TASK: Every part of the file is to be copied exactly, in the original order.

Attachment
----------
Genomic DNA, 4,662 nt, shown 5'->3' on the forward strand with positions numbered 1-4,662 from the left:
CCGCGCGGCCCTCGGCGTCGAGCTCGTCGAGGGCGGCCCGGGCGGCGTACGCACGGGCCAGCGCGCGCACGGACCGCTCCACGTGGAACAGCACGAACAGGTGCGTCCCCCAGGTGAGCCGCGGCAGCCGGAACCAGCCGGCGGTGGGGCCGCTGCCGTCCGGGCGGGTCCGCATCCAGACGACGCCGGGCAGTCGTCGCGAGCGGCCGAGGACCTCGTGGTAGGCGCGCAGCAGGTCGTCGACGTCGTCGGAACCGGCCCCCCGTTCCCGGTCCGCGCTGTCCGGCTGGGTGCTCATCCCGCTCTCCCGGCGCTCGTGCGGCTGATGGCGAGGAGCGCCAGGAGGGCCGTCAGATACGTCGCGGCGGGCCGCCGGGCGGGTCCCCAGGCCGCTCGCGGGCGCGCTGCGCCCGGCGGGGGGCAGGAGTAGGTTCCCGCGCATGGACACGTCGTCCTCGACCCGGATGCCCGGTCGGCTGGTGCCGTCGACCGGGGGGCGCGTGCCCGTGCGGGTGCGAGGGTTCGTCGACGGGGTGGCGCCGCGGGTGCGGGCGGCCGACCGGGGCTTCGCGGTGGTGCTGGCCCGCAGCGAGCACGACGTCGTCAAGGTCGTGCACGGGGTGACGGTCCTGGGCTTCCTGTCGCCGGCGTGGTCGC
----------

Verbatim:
Genomic DNA, 4,662 nt, shown 5'->3' on the forward strand with positions numbered 1-4,662 from the left:
CCGCGCGGCCCTCGGCGTCGAGCTCGTCGAGGGCGGCCCGGGCGGCGTACGCACGGGCCAGCGCGCGCACGGACCGCTCCACGTGGAACAGCACGAACAGGTGCGTCCCCCAGGTGAGCCGCGGCAGCCGGAACCAGCCGGCGGTGGGGCCGCTGCCGTCCGGGCGGGTCCGCATCCAGACGACGCCGGGCAGTCGTCGCGAGCGGCCGAGGACCTCGTGGTAGGCGCGCAGCAGGTCGTCGACGTCGTCGGAACCGGCCCCCCGTTCCCGGTCCGCGCTGTCCGGCTGGGTGCTCATCCCGCTCTCCCGGCGCTCGTGCGGCTGATGGCGAGGAGCGCCAGGAGGGCCGTCAGATACGTCGCGGCGGGCCGCCGGGCGGGTCCCCAGGCCGCTCGCGGGCGCGCTGCGCCCGGCGGGGGGCAGGAGTAGGTTCCCGCGCATGGACACGTCGTCCTCGACCCGGATGCCCGGTCGGCTGGTGCCGTCGACCGGGGGGCGCGTGCCCGTGCGGGTGCGAGGGTTCGTCGACGGGGTGGCGCCGCGGGTGCGGGCGGCCGACCGGGGCTTCGCGGTGGTGCTGGCCCGCAGCGAGCACGACGTCGTCAAGGTCGTGCACGGGGTGACGGTCCTGGGCTTCCTGTCGCCGGCGTGGTCGC